Monday, February 27, 2023

Invisible Women: Data Bias in a World Designed for Men by Caroline Criado Pérez


I read this hot on the heels of TECHNICALLY WRONG, which was a mistake, because I felt like that was a better book: even though it deals with a lot of the same subjects, I felt like TECHNICALLY was more inclusive and intersectionally feminist, and also more accessible. INVISIBLE WOMEN is very dry and data-heavy (which perhaps makes it a more credible read than TECHNICALLY in some regards) and reads like a women's studies textbook. It is also written by a UK woman and largely cites UK studies (although not exclusively).

My favorite chapter was the introductory chapter about "The Default Male" and how data gaps can cause people to assume gender where there is none. When I was blogging anonymously, and serializing my work anonymously, people often assumed I was a man. There is an assumption, also, for many people to assume that voices of expertise or authority are male, I think, unless told otherwise beforehand. I also liked how the author talked about how incensed men get when women come into "their" spaces, and how equality to some can feel invasive. The hidden biases in city planning that followed in the next chapter were also interesting, but after that, I lost interest in the book.

I guess my first red flag was the bathroom chapter, where the author makes the odd choice to say that gender neutral bathrooms don't work because they have urinals in them and men can pee faster? But then, why not just put in more stalls? When I still physically went into the office, we had gender neutral bathrooms and they were great. No urinals, just stalls. You didn't have to wait in "your" line to go in, and people who were non-binary or perhaps trans but not out didn't have to make a public choice about their identity every time they went in to do the necessary. Weirdly, trans people weren't mentioned in this chapter at all, though, and I thought that was odd because when you are talking about bathroom rights and bathroom accessibility, that's often one of the top 5 issues that comes up. The author instead chose to focus more on how lack of bathroom accessibility can lead to sexual assaults for women.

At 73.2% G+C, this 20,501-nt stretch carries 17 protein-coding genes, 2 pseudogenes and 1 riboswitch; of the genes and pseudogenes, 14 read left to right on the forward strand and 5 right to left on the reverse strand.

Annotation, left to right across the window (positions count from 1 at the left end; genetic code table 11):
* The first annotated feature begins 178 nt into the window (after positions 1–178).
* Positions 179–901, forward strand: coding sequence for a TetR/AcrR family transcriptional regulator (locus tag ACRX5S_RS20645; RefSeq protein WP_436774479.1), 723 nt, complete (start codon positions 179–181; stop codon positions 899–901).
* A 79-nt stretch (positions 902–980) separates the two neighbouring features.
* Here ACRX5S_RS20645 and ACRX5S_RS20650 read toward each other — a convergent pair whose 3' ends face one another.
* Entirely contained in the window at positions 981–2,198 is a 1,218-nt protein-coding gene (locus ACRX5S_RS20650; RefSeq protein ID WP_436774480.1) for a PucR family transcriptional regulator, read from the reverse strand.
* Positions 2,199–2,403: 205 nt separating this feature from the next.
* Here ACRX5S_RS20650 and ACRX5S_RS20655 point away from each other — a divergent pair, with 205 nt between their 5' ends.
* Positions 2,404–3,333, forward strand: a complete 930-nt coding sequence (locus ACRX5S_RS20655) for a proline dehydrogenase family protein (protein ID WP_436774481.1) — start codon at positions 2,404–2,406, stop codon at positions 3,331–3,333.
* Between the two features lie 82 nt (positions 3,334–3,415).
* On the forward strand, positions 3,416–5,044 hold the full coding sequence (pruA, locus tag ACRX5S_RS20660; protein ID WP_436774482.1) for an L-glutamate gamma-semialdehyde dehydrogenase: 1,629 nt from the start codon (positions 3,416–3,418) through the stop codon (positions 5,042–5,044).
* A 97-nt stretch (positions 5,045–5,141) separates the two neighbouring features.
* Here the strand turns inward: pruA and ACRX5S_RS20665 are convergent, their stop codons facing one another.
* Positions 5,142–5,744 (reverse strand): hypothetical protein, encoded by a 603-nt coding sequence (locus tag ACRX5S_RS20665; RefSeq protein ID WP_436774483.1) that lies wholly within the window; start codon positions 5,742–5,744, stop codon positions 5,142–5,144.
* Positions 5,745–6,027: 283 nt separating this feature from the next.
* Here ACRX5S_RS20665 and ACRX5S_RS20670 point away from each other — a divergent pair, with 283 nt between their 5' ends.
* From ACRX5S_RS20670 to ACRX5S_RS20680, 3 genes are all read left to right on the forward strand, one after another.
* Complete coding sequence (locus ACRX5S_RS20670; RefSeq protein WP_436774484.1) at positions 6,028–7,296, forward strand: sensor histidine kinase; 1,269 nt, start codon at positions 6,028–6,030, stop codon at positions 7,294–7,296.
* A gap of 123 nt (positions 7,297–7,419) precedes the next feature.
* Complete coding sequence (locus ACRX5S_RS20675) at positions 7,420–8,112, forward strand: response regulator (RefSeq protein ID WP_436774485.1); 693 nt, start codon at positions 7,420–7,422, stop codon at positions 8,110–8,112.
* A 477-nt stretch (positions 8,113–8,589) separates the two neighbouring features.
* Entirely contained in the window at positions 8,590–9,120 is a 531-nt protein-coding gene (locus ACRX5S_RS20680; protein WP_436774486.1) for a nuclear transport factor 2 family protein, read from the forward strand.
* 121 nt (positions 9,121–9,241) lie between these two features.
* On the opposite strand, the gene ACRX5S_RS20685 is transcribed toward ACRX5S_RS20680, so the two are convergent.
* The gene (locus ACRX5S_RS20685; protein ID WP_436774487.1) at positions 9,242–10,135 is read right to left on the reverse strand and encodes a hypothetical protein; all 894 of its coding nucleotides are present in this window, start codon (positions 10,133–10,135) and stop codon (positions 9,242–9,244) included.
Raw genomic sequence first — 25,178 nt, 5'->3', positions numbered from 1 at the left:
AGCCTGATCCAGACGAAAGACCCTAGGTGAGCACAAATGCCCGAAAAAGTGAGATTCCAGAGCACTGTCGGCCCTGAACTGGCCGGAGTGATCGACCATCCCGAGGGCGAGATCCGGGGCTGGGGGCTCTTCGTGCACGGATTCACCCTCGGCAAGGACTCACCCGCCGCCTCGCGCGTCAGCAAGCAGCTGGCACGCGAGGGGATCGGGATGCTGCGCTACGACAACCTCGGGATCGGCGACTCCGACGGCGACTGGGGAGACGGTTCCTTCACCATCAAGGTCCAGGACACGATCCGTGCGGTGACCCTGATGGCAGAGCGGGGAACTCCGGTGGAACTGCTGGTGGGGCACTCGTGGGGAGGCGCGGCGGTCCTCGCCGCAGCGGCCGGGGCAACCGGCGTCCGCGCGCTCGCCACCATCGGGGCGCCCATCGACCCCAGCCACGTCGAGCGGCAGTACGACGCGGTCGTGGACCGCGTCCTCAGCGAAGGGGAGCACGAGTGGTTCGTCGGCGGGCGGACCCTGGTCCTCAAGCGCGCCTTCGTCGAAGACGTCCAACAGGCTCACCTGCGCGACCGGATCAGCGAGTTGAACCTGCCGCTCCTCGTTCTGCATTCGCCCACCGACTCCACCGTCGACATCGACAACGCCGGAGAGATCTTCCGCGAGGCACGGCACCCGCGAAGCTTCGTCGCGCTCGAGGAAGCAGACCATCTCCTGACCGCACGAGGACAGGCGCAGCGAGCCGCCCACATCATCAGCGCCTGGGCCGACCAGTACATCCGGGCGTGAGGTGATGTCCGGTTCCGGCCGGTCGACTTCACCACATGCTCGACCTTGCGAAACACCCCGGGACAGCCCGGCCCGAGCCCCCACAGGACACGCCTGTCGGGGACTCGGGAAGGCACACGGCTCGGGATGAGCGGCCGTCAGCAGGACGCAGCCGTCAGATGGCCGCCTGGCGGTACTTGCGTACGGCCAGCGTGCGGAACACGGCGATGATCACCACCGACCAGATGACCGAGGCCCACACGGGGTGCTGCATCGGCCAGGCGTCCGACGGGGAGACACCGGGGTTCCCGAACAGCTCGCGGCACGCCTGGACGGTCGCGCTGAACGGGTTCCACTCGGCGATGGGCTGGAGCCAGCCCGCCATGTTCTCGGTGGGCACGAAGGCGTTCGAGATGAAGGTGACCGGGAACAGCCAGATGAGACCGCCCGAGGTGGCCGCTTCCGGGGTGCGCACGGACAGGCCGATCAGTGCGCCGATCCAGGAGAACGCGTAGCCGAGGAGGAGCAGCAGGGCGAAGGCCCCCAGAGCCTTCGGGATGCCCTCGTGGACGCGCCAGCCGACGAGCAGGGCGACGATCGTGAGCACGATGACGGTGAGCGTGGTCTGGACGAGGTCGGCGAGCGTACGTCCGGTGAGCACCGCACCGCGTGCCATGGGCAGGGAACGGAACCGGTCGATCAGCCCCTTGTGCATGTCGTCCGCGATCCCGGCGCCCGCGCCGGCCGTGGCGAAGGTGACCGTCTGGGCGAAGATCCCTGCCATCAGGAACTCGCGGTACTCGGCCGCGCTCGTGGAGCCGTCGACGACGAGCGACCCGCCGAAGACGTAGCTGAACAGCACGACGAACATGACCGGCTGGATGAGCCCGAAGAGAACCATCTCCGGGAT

This segues into another thing I noticed other critical reviewers taking issues with: lack of intersectionality. I have the Kindle edition and I did a few quick searches in my copy to check representation: trans people are mentioned not once, LGBT was mentioned once as a voting block, lesbian was mentioned once in reference to what the author calls "corrective rape" (lesbians being victims to men who want to turn them straight). Black women were referenced three times, twice in the chapter on health care and once as disproportionate victims of environmental disaster, but the author does not mention that they are also disproportionate victims of violence and also seems to have neglected to discuss how Black women's pain can be especially ignored by medical professionals and they are more likely to be turned away or accused of seeking medication to abuse recreationally.

Between the dry text and the surprising gaps, I don't think I can give this a high rating. I really appreciate what it was trying to do but it seems to take a pretty narrow focus on the issues at hand.

1.5 out of 5 stars

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